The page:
The High Life (1996 TV series)

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The High Life
Genre Sitcom
Created by Adam Resnick
Country of origin United States
Original language(s) English
No. of seasons 1
No. of episodes 8 (List of episodes)
Production
Camera setup Single camera
Running time 30 minutes
Production company(s) Worldwide Pants Incorporated
Broadcast
Original channel HBO
Original run November 9 – December 18, 1996

The High Life is an American sitcom television series starring the Canadian actors Mark Wilson and Robert Joy. It was produced by David Letterman's Worldwide Pants Incorporated company and played on the HBO network from November 9 until December 18, 1996.

Premise[edit]

Mark Wilson and Robert Joy star as the characters Earl and Emmett, respectively, who are two businessmen trying to get rich in 1950s Pittsburgh. The pair are co-owners of a small, struggling storage company called Paradise Storage. The show opens just as Earl's previous business deal, an investment in rock salts, falls apart. In order to recover his losses, Earl comes up with the idea to open the storage company. Earl is outspoken and always looking for quick ways to make a profit, while Emmett acts as his passive sidekick. Emmett was reluctant to join in on the business, but agreed because it was the only way for him to collect a debt Earl owed him. The show is shot in black and white in an attempt to emulate television from the 1950s and is inspired by the popular Amos and Andy plot.

[1] [2]

Cast[edit]

History[edit]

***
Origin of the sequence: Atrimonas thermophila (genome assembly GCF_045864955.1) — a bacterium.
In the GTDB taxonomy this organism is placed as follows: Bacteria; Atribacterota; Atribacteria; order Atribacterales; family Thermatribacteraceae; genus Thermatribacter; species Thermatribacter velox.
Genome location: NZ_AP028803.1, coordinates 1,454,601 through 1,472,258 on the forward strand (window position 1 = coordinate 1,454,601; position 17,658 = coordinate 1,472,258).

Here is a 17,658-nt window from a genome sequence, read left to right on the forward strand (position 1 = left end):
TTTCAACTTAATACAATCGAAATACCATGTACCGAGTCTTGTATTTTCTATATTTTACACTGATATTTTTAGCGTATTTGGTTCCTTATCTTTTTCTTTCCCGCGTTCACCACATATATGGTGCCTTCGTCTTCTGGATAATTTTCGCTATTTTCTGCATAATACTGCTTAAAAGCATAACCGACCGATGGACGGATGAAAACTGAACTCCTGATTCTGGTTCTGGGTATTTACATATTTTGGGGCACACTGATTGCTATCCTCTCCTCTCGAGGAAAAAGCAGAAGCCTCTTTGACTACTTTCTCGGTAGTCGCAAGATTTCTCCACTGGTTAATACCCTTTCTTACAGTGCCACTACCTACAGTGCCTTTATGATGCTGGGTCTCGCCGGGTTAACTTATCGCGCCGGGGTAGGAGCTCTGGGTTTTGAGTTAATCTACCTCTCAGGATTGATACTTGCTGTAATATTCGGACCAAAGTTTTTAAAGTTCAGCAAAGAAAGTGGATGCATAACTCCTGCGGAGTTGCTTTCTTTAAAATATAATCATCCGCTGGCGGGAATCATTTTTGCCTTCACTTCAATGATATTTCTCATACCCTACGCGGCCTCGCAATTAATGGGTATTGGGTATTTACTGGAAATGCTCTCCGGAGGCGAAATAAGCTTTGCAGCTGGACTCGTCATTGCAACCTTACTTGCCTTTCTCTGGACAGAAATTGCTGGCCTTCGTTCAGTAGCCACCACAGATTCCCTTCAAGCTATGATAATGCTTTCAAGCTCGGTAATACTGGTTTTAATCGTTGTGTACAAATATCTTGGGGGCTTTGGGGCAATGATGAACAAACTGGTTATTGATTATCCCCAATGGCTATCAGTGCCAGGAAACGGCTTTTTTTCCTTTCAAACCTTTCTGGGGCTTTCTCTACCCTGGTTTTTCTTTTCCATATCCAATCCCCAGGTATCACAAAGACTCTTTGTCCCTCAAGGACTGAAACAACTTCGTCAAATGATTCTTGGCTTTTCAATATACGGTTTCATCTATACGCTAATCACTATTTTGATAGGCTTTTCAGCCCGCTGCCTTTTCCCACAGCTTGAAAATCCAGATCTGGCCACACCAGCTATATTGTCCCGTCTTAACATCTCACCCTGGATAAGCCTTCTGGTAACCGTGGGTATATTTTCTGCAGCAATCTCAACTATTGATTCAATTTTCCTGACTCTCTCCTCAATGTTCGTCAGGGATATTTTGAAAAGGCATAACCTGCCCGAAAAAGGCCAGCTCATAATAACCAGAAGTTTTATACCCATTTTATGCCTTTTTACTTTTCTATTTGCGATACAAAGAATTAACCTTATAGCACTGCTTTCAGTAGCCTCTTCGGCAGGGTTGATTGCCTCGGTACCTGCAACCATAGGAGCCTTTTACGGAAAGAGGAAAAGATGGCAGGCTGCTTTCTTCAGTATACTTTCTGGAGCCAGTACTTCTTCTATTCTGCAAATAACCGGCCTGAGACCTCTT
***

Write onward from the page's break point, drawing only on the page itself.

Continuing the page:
The show was originally supposed to air on CBS with the title "Emmett and Earl". It was set in present day but with 1950's characteristics, and proved to be unnecessarily confusing for audiences. When CBS tested a pilot episode, the resulting numbers were disappointing, and CBS dropped the deal. The show's creator, Adam Resnick, then sent a version of the pilot to HBO's head of programming, Chris Albrecht. Albrecht reportedly loved the show and invited Resnick to produce 10 episodes in HBO's studios exactly the way it had been pitched: in black and white, with just one camera, and set in the 1950s. But despite initial positivity, the HBO version of The High Life faced challenges from very early on. For monetary reasons, the studio hired an entirely non-unionized cast and crew, for which Resnick received negative feedback. Additionally, both the camera crew and HBO's advertising department had trouble understanding Resnick's vision, and the result was an unusual show that some critics described as being nasty and mean-spirited, for which HBO did not know how to attract the right audience. Eventually, the show hired Peyton Reed, who directed the show's final two episodes and was the only crew member who seemed to understand Resnick's ideas. However, despite Reed's enthusiastic directing, the crew, advertising staff, and cast grew even less cohesive, which led HBO to cut the season from 10 episodes to 8, foreshadowing the show's ultimate cancellation after just 8 episodes. Resnick has expressed disappointment in how the show's fate played out. Not only did its producer, David Letterman support the show, but Resnick believes it could have targeted a specific, dedicated audience had it been advertised properly. He believes the show was prematurely cancelled just as it had started to improve with Reed's directing, and wishes they had been granted a second chance.